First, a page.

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This year, on March 19, the 107th Tastevinage exhibition was held at the Château du Clos de Vougeot with the presentation of 680 Burgundy wines. The jury-tasters selected 201 wines which compile 29.56% of the presented wines.
107 red wines, 70 white wines and 24 Crémant de Bourgognes are awarded at the 107th Tastevinage. As a result, the badge pasted on the bottle allows the domain or prize winner to keep their label.
In Burgundy, there are mainly two grape varieties. Pinot Noir is used to make red Burgundy wine with sweet raspberry, cherry, and strawberry flavors, while Chardonnay is used for Chablis and Burgundy white wine. Although among the red varieties it is also worth mentioning Gamay which is used for red Macon and Beaujolais. Among whites, a small number of Aligote and Pinot Blanc varieties grow here, and Sauvignon grows exclusively in the San Brie region.
There is a special classification of Burgundy wines: appellations Régionales (name of the region), appellations Villages (name of the village), Premiers Crus (first class), Grands Crus (upper class). Of all Burgundy wines, Grands Crus accounts for only 1% of the total wine volume, Premiers Crus – 10%. The monks from Citeaux were not mistaken in determining the terroirs and climates of Burgundy when they assigned all the vineyards surrounding the Château du Clos de Vougeot to the Grands Crus class.
In addition to the traditional classification, there is the Tastevinage quality brand of Burgundy wines. The organizer is the Confrérie des Chevaliers du Tastevin whose mission is to popularize everything from Burgundy, in particular its great wines and traditional cuisine, as well as to revive holidays, festivals, customs, and folklore of the region, and to develop tourism in Burgundy.
The tasted wines ranged from Chablis to Mâconnais, from the appellations of the Régionales to the Grand Cru, including Crémant de Bourgogne sparkling wines. This selection is rigorous, and the winning percentage is a testament to the severity of the selection.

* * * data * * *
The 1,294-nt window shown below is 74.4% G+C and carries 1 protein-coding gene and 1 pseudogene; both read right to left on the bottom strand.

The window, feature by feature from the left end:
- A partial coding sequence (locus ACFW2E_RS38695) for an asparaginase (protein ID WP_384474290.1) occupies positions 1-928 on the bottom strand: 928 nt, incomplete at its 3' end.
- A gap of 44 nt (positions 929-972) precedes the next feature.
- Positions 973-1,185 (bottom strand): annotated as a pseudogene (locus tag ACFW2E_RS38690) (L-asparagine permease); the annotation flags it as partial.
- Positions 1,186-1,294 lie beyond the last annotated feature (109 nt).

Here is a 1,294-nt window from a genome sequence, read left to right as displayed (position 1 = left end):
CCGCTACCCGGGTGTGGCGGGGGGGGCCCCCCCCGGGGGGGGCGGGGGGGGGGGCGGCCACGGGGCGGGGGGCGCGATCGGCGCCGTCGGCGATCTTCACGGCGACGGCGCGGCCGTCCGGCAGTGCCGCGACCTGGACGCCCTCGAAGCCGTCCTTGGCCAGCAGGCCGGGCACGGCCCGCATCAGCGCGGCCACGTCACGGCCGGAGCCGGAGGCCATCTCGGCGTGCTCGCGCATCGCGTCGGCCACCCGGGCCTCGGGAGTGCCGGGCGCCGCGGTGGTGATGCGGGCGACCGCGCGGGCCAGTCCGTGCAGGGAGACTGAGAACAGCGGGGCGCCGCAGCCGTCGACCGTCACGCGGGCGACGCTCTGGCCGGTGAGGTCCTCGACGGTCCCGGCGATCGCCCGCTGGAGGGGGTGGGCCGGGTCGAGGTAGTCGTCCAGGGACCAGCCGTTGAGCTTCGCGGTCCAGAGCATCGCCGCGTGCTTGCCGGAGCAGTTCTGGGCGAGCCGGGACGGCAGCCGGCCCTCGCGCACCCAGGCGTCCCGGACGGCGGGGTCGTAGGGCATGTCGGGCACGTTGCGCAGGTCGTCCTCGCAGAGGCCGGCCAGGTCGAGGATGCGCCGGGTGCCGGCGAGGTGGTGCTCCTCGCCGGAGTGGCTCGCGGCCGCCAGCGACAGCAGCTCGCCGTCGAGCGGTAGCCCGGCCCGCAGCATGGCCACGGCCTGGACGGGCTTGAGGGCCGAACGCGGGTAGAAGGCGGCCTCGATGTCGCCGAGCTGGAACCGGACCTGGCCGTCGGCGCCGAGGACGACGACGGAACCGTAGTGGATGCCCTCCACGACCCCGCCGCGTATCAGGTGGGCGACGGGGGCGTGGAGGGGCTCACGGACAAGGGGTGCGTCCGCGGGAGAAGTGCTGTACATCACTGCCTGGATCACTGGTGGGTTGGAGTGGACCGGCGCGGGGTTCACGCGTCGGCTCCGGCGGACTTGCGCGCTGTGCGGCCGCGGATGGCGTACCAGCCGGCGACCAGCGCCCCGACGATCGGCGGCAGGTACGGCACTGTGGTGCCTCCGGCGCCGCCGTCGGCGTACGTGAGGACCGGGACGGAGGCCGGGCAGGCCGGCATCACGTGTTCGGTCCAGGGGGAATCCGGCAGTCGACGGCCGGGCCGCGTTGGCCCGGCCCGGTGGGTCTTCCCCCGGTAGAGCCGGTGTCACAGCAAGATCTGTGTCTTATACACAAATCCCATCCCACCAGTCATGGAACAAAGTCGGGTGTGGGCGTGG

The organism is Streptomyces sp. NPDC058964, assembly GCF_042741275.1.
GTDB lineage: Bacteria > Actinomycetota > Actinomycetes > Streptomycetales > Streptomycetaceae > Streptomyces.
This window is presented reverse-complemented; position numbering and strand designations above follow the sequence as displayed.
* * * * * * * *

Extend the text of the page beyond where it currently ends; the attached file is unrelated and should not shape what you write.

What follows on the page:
The large Cistercian cellar of Château du Clos de Vougeot brought together a jury of more than 250 tasters, selected from an elite of connoisseurs of fine taste: renowned winemakers, wine merchants, leaders of viticulture associations, brokers, oenologists, restaurateurs, government officials working in partnership with the wine industry, enthusiastic and knowledgeable wine drinkers, all surrounded by Confrérie officials and journalists present as “independent observers”. At each table, dozens of wines, presented anonymously, without mentioning the manufacturer or the merchant, are subjected to a rigorous organoleptic examination which lasts almost two hours.
The questions that judges should ask themselves are very precise. Does the wine live up to its name and harvest? Is it typical and will it improve with age? In other words, would I be happy to have this wine in my cellar and proudly serve it to my friends? Immersed in their work, the tasters evaluate wines in religious silence under the watchful but strictly neutral observation of the Confrérie organizers whose job it is to make sure everything goes smoothly.
Photographer: Bénédicte Manière